Community news coverage is more vital now than ever

Susan Condon Love

It’s been two weeks since I attended the Ohio Newspaper Media Association awards ceremony in Columbus and I am still smiling. Journalism is embedded in my DNA. It’s been a family “business,” so to speak, since the 1940s, when my father got his first journalism job. In fact, my parents MET at The Ohio State University School of Journalism (before it was re-labeled “communications”). I started as managing editor of these three community newspapers — West Life, The Press and The North Ridgeville Press — some three years ago, after decades at The Plain Dealer, the Savannah News-Press, the Annapolis Capital and the Las Vegas Review-Journal, to name a few of my “alma maters.”

This year, we won. A lot of awards. Three in particular had me grinning from ear-to-ear: the top “News” category for West Life and The Press, and Newspaper of the Year for our category for West Life.


Here’s the thing. I totally understand the struggle of newspapers. In fact, I understand it more than I really want to, because it not only hits home in my daily budget, but in my heart. Ridiculously, I still adore my profession. I love going out in the community and meeting people. I love talking to students, teachers, artists, musicians and good Samaritans. I love the act of writing and editing. I stupidly love every second of it. But I see my profession both being maligned on a daily basis by the highest person in our government — a man who has a history of calling newspaper and media outlets and pretending to be someone else in order to toot his own horn. And I see people abandoning print, but making fun of it as they do it. Um. We know print is just one option now for news and entertainment. We also have our website (which you have to pay to read the stories), and we use Twitter and Facebook to get news out to our nearly dozen communities.

I’m often asked why we ask people to pay for a subscription to read our stories online. We are professionals. We do not give our work out for free. I think it’s dumb for any news-gathering operation to do that. The biggest and best in my profession — The Washington Post, The New York Times, the Wall Street Journal — also charge for someone to read their stories (after three to five “freebie” reads).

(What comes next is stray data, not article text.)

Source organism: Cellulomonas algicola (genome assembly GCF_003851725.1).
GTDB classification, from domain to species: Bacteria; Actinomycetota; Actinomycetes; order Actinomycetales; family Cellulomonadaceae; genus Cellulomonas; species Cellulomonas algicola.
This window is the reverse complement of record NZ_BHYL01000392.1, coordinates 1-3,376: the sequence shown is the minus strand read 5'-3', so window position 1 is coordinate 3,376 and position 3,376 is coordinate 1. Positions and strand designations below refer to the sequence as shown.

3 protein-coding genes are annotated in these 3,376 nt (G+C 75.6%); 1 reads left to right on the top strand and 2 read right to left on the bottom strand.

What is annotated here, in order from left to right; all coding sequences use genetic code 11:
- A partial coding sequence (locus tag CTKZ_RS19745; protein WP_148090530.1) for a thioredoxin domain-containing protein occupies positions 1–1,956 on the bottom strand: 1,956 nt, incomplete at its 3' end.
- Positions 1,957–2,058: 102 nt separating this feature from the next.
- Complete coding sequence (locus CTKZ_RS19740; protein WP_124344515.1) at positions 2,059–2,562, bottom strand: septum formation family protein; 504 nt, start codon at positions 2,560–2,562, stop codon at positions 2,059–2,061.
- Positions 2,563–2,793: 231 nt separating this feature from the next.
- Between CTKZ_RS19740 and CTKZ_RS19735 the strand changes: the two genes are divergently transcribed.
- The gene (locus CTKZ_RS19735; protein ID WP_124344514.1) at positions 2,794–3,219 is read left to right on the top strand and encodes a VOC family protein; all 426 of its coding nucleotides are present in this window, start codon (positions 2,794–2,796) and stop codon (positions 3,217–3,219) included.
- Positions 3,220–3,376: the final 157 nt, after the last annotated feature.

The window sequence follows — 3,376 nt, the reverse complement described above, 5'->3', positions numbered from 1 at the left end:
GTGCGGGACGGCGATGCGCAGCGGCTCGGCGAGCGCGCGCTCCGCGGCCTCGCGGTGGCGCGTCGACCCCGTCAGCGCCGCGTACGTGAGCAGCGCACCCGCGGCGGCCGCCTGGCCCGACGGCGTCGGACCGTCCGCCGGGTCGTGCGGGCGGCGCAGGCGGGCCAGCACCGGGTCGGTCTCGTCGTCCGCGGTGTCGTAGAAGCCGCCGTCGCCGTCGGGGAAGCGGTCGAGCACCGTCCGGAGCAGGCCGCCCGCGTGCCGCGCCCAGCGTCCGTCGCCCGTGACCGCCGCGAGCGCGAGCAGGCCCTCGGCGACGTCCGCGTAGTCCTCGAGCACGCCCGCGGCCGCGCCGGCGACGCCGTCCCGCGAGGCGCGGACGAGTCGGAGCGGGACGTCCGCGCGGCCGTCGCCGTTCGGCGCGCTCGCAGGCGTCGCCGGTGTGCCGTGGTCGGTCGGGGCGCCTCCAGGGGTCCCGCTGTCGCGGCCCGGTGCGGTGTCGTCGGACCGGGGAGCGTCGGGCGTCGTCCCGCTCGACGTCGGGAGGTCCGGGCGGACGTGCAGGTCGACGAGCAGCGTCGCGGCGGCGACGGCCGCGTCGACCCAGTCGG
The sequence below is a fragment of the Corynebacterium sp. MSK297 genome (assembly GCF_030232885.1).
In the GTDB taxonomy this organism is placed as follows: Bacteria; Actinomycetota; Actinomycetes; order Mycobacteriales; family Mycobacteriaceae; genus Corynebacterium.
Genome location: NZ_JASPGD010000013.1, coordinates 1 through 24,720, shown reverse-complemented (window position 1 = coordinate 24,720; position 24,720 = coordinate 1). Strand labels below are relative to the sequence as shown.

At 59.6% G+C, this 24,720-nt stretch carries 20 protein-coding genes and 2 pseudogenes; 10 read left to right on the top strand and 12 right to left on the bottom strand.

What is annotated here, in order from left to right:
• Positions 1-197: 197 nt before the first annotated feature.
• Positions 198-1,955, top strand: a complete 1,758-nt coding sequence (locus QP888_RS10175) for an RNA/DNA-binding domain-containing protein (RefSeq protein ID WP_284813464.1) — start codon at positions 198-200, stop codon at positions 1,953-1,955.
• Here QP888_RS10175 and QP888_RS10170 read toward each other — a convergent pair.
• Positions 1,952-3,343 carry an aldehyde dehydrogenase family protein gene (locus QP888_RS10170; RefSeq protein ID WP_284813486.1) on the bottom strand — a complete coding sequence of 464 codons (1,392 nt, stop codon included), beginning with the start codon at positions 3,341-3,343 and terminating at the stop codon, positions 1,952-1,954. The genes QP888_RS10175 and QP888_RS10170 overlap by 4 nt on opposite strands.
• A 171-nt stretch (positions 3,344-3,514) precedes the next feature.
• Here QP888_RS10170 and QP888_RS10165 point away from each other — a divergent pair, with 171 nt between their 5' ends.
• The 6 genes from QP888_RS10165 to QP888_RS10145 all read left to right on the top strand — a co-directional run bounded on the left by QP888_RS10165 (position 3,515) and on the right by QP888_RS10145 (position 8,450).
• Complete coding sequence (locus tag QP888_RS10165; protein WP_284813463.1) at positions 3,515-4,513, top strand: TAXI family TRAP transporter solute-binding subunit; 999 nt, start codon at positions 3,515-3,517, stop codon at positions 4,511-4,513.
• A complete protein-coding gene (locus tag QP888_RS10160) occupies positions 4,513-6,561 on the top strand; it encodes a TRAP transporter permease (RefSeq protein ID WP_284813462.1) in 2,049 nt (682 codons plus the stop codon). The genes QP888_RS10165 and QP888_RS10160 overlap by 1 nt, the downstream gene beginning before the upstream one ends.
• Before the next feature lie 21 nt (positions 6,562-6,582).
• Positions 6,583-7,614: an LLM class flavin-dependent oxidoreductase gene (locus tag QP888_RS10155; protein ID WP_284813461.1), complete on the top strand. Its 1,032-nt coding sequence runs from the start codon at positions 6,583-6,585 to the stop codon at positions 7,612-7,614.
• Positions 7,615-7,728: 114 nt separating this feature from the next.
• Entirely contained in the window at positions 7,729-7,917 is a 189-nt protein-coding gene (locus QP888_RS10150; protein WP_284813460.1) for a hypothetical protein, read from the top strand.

What is my point, you ask. Old news, Susan, you say. Here is my point: If you are reading this, you know our quality. We have the news you literally won’t find in a timely fashion on any other non-biased outlet. The larger community weeklies run stories weeks and weeks after the events, unless it’s a murder or fire. We give it to you in a timely fashion (and we also cover those murders and fires).

Spread the news, please. Tell people that they DO have a community newspaper. Let us know if you have a good story idea or tip! My number and email are at the bottom of this column.

Meanwhile, let me brag a little bit again: Here is a list of our recent wins at the ONMA Osman C. Hooper Awards ceremony.

West Life was named Newspaper of the Year in Ohio for its division by the Ohio News Media Association, an honor the paper last won more than a decade ago.

West Life swept first, second and third place in the sports feature category. A judge’s comment on sports reporter Jack Kopanski’s feature on runner Steve Babson was: “I get a full sense of Babson through examples and a rich collection of reactions and quotes.”

To achieve Newspaper of the Year status, West Life received the following awards:

First Place, News Coverage (top award considering a year’s worth of papers)

First Place, Newspaper Design, Maureen Bole, Amanda Petkiewicz

First Place, Best Page Design, Maureen Bole

First Place, Community Awareness, Susan Love, Kevin Kelley, Maureen Bole

First Place, Sports Coverage, Jack Kopanski, Chris Voloschuk, Joe Ostrica

First Place, Best Sports Feature, Jack Kopanski

First Place, Advertising, Tracy Miller, Joanne Poras

Second Place, Best Sports Feature, Jack Kopanski

Second Place, Best Page Design, Maureen Bole

Third Place, Original Columns, Maureen Bole

Third Place, Best Page Design, Maureen Bole

Third Place, Best Sports Feature, Chris Voloschuk

The Press received the following awards:

First Place, News Coverage (top award considering a year’s worth of papers)

Second Place, Advertising, Tracy Miller, Joanne Poras

Third Place, Special Edition or Section, Staff

The North Ridgeville Press received the following awards:

First Place, Best Feature Photo, Steve Crupi

Third Place, Advertising, Tracy Miller, Joanne Poras

Thank you for reading.

Contact Susan Love at or call 440-871-5797. To subscribe, call 440-871-5797 or go to

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